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Clinical Cases for Learning Pediatric Occupational Therapy: A Problem-Based Approach cover
  • ISBN: 9780127845906
  • ISBN10: 0127845909

Clinical Cases for Learning Pediatric Occupational Therapy: A Problem-Based Approach

by Watson, Diane E.

  • List Price: $53.00
  • Binding: Paperback
  • Publisher: Psychological Corporation
  • Publish date: 01/01/2000
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Description
In day-to-day clinical practice, pediatric occupational therapists are continually faced with clients who present problems that need to be understood and managed effectively. While most pediatric occupational therapy texts structure learning around theoretical frameworks or medical diagnoses, Clinical Cases for Learning Pediatric Occupational Therapy: A Problem-Based Approach is based on the principles of problem-based learning (PBL) and provides a rich source of resource material to enhance learning. To my knowledge, this book is the first of its kind in the field of occupational therapy.

The basic premise of problem-based learning is that a true-to-life clinical problem is used as the stimulus for learning. The author has provided a series of vignettes and case-based problems that cover the spectrum of pediatric practice. The clients in these cases range in age from infancy to middle childhood and present with various medical diagnoses and occupational performance problems in a variety of practice settings. The cases raise important learning issues for further study, such as the use of theoretical frames of reference, models of practice, assessment tools, teamwork collaboration, and state-of-the-art research. Through the exploration of the problem, the learner engages in the process of critical thinking while applying and integrating new information and uses clinical reasoning for determining the role of occupational therapy.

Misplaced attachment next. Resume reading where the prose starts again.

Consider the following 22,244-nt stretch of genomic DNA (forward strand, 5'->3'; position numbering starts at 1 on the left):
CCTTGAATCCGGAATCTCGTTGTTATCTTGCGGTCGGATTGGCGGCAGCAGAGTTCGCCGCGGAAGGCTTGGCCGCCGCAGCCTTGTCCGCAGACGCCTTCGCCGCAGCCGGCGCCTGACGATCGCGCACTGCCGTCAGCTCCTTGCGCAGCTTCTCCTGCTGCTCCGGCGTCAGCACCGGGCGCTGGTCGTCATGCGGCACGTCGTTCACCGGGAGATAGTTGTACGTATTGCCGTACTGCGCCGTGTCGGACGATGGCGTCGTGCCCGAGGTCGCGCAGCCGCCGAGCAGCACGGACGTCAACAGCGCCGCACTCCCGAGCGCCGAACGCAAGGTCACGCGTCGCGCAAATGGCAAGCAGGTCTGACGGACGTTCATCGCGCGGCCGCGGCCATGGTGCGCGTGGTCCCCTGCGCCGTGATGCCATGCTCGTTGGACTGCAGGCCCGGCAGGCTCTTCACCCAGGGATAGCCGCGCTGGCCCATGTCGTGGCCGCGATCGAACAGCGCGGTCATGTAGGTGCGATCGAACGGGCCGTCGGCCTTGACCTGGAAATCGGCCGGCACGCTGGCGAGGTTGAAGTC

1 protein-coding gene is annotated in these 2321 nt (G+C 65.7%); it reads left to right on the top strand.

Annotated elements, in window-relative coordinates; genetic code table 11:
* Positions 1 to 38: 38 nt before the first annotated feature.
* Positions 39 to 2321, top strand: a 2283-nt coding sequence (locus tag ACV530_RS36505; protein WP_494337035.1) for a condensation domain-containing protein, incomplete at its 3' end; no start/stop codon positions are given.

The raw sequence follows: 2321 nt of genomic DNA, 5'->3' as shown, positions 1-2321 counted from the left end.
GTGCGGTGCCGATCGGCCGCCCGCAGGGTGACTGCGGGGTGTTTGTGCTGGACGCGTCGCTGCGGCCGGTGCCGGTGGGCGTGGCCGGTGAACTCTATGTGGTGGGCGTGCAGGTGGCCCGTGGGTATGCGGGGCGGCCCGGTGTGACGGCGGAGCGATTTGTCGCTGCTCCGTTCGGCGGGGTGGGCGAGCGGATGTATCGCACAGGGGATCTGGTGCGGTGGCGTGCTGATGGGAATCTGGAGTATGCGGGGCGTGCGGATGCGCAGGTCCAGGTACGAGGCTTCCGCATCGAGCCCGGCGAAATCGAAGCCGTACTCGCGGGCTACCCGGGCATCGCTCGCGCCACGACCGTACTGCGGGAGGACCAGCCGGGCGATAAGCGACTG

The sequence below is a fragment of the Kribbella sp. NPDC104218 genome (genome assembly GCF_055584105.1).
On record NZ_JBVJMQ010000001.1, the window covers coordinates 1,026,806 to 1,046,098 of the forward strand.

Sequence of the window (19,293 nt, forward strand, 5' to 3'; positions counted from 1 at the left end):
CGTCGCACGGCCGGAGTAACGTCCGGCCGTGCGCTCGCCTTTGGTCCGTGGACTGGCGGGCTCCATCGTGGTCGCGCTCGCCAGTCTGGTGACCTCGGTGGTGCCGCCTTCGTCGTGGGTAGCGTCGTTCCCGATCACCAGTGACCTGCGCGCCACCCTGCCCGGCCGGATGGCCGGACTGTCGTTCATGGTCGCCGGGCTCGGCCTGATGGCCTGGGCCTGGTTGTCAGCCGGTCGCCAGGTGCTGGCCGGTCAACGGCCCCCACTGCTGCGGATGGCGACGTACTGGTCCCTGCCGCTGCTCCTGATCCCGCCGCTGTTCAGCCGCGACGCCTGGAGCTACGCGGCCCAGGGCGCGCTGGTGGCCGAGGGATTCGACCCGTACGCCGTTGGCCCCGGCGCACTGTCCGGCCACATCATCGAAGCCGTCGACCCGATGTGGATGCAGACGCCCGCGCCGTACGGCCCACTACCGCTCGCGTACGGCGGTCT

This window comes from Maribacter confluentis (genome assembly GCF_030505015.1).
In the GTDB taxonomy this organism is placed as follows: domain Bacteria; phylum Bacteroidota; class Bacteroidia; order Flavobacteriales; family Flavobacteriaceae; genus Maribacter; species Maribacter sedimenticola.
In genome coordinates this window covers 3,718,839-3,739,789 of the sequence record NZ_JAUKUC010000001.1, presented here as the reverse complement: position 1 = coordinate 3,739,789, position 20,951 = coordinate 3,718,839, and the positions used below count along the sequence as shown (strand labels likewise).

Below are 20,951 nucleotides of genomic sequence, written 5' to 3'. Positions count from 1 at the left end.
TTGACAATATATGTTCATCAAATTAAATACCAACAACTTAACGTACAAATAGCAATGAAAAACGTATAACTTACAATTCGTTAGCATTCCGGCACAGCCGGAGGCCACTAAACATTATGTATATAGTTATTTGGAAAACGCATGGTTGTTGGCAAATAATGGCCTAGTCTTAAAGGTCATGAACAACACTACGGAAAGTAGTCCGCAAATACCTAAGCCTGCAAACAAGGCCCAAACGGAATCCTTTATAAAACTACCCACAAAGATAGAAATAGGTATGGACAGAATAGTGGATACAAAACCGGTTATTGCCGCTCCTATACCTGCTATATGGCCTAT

Although Clinical Cases was written primarily for occupational therapy educators and their students, practicing pediatric therapists also may find this text a valuable learning resource for professional development and continuing education. In its entirety,this book constitutes an extensive pediatric PBL curriculum that is ideally suited for teaming in small groups with a tutor or facilitator; however, individuals and small informal groups of learners can easily design their own program of study using the summary table at the beginning of each module. Learners may use the questions, learning resource lists, and research information provided for each case to guide the learning process and evaluate outcomes.

This book not only serves as a landmark in the history of occupational therapy education, but perhaps more importantly, it provides an exciting opportunity for occupational therapy students and clinicians to gain knowledge and skill in pediatric practice.

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